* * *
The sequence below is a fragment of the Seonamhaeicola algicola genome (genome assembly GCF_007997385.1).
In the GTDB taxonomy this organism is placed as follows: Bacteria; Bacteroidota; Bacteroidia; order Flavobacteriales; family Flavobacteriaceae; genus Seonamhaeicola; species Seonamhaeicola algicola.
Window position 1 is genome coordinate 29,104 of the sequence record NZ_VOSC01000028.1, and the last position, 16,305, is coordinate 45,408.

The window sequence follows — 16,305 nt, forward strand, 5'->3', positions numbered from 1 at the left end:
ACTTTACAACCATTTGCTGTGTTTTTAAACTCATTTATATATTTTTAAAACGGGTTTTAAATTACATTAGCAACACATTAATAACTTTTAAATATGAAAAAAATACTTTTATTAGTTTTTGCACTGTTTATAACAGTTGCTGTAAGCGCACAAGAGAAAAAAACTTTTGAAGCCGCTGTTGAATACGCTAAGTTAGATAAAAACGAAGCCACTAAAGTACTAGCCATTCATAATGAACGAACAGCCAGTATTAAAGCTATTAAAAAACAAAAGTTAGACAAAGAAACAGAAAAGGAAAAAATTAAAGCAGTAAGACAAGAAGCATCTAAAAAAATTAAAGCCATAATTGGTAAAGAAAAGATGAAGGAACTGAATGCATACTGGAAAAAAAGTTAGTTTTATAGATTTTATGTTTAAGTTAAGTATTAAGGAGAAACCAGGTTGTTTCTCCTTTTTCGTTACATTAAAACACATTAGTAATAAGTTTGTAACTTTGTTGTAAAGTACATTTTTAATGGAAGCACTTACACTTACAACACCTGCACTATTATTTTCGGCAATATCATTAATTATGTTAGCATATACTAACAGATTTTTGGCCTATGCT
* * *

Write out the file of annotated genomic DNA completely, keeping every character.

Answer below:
The sequence below is a fragment of the Seonamhaeicola algicola genome (genome assembly GCF_007997385.1).
In the GTDB taxonomy this organism is placed as follows: Bacteria; Bacteroidota; Bacteroidia; order Flavobacteriales; family Flavobacteriaceae; genus Seonamhaeicola; species Seonamhaeicola algicola.
Window position 1 is genome coordinate 29,104 of the sequence record NZ_VOSC01000028.1, and the last position, 16,305, is coordinate 45,408.

The window sequence follows — 16,305 nt, forward strand, 5'->3', positions numbered from 1 at the left end:
ACTTTACAACCATTTGCTGTGTTTTTAAACTCATTTATATATTTTTAAAACGGGTTTTAAATTACATTAGCAACACATTAATAACTTTTAAATATGAAAAAAATACTTTTATTAGTTTTTGCACTGTTTATAACAGTTGCTGTAAGCGCACAAGAGAAAAAAACTTTTGAAGCCGCTGTTGAATACGCTAAGTTAGATAAAAACGAAGCCACTAAAGTACTAGCCATTCATAATGAACGAACAGCCAGTATTAAAGCTATTAAAAAACAAAAGTTAGACAAAGAAACAGAAAAGGAAAAAATTAAAGCAGTAAGACAAGAAGCATCTAAAAAAATTAAAGCCATAATTGGTAAAGAAAAGATGAAGGAACTGAATGCATACTGGAAAAAAAGTTAGTTTTATAGATTTTATGTTTAAGTTAAGTATTAAGGAGAAACCAGGTTGTTTCTCCTTTTTCGTTACATTAAAACACATTAGTAATAAGTTTGTAACTTTGTTGTAAAGTACATTTTTAATGGAAGCACTTACACTTACAACACCTGCACTATTATTTTCGGCAATATCATTAATTATGTTAGCATATACTAACAGATTTTTGGCCTATGCT